Despite amendments to its proposals the Government's Disguised Remuneration legislation has been branded "far too complicated" by the Chartered Institute of Taxation (CIOT). It "risks creating problems as well as solving them".

Weighing in at 59 pages, with 14 separate anti-avoidance tests the proposed measures aim to comprehensively target tax planning arrangements involving third parties and aim to defer or avoid:

  • employment income tax and
  • restrictions on pensions tax relief.

EBTs and EFRBs have been popular with the tax avoidance industry for over ten years, leading to the creation of thousands of tax avoidance schemes. A denial of tax relief was not unexpected, however, the danger is that if the legislation is too complex to understand HMRC will have trouble ensuring that employers follow it.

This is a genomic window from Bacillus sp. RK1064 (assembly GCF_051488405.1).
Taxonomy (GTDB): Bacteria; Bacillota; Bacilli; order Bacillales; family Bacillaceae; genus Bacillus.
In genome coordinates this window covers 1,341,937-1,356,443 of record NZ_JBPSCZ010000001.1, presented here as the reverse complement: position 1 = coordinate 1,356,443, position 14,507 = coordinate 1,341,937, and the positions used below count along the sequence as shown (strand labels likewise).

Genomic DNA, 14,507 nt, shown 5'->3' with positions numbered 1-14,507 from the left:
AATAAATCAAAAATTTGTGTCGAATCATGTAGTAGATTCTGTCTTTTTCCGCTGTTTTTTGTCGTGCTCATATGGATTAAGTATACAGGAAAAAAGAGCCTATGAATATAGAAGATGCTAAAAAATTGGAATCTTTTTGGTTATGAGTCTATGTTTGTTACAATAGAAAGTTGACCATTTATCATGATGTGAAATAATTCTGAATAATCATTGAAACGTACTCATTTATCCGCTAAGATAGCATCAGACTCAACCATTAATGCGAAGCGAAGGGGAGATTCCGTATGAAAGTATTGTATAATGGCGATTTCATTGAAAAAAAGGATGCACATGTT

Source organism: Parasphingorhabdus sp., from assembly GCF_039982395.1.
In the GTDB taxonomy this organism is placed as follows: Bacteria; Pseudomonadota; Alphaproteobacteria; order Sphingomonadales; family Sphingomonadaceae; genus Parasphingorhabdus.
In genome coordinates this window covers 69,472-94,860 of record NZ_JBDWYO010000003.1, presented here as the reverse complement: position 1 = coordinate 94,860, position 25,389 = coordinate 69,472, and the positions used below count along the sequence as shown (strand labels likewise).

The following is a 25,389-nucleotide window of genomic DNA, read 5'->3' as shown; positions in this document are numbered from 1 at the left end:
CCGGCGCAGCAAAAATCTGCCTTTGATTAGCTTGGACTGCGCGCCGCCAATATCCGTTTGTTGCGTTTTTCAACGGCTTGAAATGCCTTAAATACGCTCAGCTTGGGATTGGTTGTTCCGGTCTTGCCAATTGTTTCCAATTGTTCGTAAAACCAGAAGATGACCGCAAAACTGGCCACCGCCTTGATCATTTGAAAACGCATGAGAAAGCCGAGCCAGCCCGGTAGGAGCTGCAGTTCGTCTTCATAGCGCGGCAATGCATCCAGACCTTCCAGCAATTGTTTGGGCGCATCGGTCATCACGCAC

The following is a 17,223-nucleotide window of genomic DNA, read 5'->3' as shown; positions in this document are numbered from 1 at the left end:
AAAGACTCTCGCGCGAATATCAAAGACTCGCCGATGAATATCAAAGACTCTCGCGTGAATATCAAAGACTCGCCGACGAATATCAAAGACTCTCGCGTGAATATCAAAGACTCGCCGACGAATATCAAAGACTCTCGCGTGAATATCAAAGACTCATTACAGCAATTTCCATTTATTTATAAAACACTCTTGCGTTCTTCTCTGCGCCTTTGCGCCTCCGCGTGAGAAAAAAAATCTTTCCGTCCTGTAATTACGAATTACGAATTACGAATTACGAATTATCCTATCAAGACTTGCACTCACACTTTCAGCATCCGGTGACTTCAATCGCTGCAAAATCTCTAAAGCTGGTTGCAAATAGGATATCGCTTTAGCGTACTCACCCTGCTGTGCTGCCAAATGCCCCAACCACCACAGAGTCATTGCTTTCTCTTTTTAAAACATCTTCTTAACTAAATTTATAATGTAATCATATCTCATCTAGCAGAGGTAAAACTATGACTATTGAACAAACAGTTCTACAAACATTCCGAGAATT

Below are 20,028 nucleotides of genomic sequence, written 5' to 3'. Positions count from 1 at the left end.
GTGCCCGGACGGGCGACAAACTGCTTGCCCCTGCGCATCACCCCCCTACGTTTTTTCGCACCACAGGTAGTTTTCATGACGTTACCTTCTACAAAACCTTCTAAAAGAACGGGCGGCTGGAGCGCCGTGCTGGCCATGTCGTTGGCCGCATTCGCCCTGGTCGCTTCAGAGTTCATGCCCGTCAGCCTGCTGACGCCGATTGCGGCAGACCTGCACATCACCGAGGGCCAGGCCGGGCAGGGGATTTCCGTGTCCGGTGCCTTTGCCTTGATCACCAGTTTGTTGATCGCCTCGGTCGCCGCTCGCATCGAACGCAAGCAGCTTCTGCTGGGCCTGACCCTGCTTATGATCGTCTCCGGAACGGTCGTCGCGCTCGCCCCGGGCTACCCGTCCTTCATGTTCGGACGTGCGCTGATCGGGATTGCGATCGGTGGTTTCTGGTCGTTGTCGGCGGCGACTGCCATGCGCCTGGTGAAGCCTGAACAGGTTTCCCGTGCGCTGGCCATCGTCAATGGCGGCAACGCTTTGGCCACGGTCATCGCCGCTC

Colin Ben-Nathan, Chairman of the CIOT's Employment Taxes Sub-Committee says,

"The new legislation is penal and it overrides the longstanding rules under which benefits in kind are normally taxed."

"We think that employers will face real difficulties in trying to assess how they stand and that they are likely to need to take advice to arrive at a considered view. We suspect many will seek clearance from HMRC and we wonder whether HMRC has the resources to cope."

The CIOT's concern is that the new rules will impact on mainstream situation such as share plans, some pension schemes, joint ventures, private equity structures and if so will affect international businesses and drive them out of the UK.